MISSISSIPPI CIVIL RIGHTS MUSEUM
222 NORTH STREET
JACKSON, MISSISSIPPI

HOURS
TUESDAY–SATURDAY  9AM–5PM
SUNDAY 11AM–5PM

Explore the Galleries

Explore the movement that changed the nation. Discover stories of Mississippians like Medgar Evers, Fannie Lou Hamer, and Vernon Dahmer, as well as those who traveled many miles to stand beside them, come what may, in the name of equal rights for all.

Explore the Galleries at the Mississippi Civil Rights Museum

Points of Light

The Civil Rights Movement in Mississippi is full of ordinary men and women who refused to sit silently while their brothers and sisters were denied their basic freedoms. A number of these heroes are featured throughout the museum as Points of Light, shining exemplars of dignity, strength, and perseverance in the face of oppression.

Anne Moody

Anne Moody

Anne Moody’s Coming of Age in Mississippi offers a firsthand account of Black life in Mississippi. Moody picked cotton to help her family, went to segregated schools, and sang in church choirs. As a teenage housekeeper serving local Whites, she was shaken by Emmett Till’s murder and ongoing violence against her neighbors. Moody pursued higher education at Tougaloo College, where she joined the Movement. She sat in at the Capitol Street Woolworth’s, marched after the murder of Medgar Evers, and volunteered to staff CORE’s Freedom House in Canton. Her memoir describes recruiting youths, trying to win the trust of rural Black people, and struggling to get by while suffering harassment from local Whites.

Dr. A.H. McCoy

Dr. A.H. McCoy

Physician and astute businessman A.H. McCoy owned a dental practice, two movie theaters and the Security Life Insurance Company of the South, and helped establish the Farish Street Business District in downtown Jackson, which became the hub of the Civil Rights Movement. McCoy worked diligently within the movement, serving as president of the Mississippi Chapter of the NAACP in the 1950s and providing financial backing for equal rights campaigns that helped to uplift African Americans disenfranchised by the Jim Crow South. In 1984, the federal building in downtown Jackson was named for McCoy, making it the first federal building in the nation to be named in honor of an African American.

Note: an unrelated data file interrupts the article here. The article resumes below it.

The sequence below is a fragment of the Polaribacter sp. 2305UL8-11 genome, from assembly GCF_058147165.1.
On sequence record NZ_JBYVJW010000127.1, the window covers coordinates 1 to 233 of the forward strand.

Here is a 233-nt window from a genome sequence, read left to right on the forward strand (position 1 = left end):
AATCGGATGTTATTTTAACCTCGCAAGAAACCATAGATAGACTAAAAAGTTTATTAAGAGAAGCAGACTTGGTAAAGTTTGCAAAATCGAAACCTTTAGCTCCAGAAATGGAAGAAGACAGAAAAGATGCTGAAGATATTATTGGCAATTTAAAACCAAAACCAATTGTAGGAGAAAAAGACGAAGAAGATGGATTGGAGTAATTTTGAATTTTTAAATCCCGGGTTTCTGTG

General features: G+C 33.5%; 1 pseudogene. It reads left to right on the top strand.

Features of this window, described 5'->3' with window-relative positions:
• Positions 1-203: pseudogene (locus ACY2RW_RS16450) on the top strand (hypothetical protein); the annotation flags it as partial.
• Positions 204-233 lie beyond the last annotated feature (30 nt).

Explore Mississippi

Many of the homes, colleges, and historic sites discussed in this gallery still exist today. Journey beyond the museum walls and explore the places where history happened.

Ida B. Wells Museum

Ida B. Wells MuseumFeatures a collection of artifacts belonging to journalist, suffragist, and civil rights activist Ida B. Wells

220 North Randolph Street
Holly Springs, Mississippi 

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Tallahatchie County Courthouse

Tallahatchie County Courthouse in SumnerLocation of the 1955 Emmett Till murder trial

401 West Court Street
Sumner, Mississippi 

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